After 23 years in the banking industry, David Skerpon joined Capital Blue Cross in 2007. Now, as senior vice president of sales and marketing, he leads the team’s branding efforts and several other initiatives. Additionally, Skerpon volunteers with organizations such as the United Way of the Capital Region, the Cultural Enrichment Fund and the Allied Arts Fund. He is also a board member of PA STEAM Academy and Joshua Group, and is the board chair for Capital Region Arts.
Eric Gutshall holds a variety of leadership roles, including at the Pennsylvania Higher Educational Facilities Authority, the LEAGUE Foundation, MUNI PRIDE and Government Finance Officers Association’s LGBTQ+ affinity group. Previously, he worked for several politicians, including State Rep. Patty Kim, then-U.S. Rep. Todd Platts and former Gov. Tom Wolf. He was also the Democratic nominee for Dauphin County controller in 2015, chair of the Capital Region Stonewall Democrats PAC and served on Gov. Josh Shapiro’s transition team.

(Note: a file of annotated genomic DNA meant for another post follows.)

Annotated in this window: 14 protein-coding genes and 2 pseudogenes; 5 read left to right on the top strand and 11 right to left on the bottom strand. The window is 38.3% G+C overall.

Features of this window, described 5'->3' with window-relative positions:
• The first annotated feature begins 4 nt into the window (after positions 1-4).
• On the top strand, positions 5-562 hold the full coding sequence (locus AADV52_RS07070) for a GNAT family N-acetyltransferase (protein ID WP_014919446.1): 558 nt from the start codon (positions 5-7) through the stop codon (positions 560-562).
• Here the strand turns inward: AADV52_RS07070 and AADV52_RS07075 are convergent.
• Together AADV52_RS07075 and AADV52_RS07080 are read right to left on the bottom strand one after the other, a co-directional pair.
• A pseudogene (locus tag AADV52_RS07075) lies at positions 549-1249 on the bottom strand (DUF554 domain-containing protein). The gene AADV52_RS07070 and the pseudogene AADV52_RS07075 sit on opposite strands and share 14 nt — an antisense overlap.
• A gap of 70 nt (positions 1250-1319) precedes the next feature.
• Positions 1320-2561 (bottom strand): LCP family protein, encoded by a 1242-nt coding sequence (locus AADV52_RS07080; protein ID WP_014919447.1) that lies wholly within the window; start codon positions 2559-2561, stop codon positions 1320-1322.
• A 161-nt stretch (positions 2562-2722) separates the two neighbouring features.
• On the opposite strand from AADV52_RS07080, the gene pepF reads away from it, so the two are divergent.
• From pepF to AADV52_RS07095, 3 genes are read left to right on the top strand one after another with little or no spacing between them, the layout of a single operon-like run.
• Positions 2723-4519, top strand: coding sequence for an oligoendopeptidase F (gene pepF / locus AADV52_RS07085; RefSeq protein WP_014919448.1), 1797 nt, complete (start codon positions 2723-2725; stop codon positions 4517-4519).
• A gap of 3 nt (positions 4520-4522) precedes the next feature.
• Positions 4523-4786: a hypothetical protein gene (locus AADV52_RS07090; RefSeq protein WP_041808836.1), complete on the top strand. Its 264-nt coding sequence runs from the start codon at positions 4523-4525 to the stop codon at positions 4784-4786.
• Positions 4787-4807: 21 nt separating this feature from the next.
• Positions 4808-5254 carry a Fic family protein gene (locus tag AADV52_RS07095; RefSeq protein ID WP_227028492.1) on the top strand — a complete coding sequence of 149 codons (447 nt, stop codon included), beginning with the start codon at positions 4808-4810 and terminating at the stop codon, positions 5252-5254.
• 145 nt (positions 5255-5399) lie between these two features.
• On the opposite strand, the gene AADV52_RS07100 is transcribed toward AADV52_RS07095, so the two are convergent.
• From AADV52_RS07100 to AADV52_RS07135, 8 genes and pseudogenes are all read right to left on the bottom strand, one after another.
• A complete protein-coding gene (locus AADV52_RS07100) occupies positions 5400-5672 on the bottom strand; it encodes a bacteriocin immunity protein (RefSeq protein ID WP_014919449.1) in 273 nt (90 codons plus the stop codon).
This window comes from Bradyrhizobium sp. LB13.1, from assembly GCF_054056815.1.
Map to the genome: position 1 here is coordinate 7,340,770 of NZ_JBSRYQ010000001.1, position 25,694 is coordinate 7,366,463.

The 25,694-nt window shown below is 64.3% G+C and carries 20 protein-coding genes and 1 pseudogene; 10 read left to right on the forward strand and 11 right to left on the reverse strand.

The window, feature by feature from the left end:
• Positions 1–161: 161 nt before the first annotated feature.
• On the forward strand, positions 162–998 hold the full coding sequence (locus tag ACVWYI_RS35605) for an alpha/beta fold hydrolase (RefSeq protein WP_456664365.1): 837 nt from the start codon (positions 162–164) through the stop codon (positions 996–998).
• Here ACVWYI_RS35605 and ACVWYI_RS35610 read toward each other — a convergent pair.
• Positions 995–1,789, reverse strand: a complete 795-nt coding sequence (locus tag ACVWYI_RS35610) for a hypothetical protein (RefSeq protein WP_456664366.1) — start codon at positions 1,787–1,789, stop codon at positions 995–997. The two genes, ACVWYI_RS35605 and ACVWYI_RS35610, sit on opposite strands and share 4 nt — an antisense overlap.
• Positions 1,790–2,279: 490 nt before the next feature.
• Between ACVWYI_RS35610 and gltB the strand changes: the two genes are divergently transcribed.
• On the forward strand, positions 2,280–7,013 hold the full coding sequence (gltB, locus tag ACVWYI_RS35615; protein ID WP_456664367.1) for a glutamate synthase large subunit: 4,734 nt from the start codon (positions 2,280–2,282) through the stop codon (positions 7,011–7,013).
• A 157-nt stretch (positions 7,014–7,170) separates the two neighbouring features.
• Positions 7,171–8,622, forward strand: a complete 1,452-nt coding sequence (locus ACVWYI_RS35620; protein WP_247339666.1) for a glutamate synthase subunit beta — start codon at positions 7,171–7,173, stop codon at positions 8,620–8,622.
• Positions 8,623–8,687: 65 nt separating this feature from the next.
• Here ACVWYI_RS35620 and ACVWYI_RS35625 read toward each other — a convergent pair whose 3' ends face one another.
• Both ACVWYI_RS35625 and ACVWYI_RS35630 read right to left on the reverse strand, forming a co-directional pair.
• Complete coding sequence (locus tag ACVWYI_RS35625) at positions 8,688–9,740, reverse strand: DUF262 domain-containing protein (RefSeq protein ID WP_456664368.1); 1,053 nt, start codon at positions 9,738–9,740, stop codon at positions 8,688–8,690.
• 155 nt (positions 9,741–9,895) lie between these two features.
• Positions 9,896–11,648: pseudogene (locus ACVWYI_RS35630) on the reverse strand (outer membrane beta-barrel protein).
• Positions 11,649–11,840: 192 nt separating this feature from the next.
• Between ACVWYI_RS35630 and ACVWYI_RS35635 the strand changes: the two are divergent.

As co-chairs of Liberty City LGBTQ Democratic Club, Tariem Burroughs and Rachele Fortier help build political power for Philadelphia’s LGBTQ+ community and promote candidates that are aligned with the advocacy organization’s shared values. Both co-chairs bring a wide variety of leadership experience to the table. Burroughs is the director of experiential learning and career services at Drexel University Dornsife School of Public Health and Fortier is the state director for Family Friendly Pennsylvania, a statewide organization dedicated to advancing a family-friendly economic agenda, and a former campaign manager for Helen Gym.
Anne Wakabayashi, who currently creates ads for The Win Company as their media strategist, has more than a decade of experience in politics. As the founding executive director of Emerge Pennsylvania – and then as national political director for Emerge – she trained women to run for office. Wakabayashi has also managed campaigns at all levels, from City Council to the state Supreme Court, and served as Pennsylvania senior strategist for U.S. Sen. Elizabeth Warren’s 2020 presidential campaign.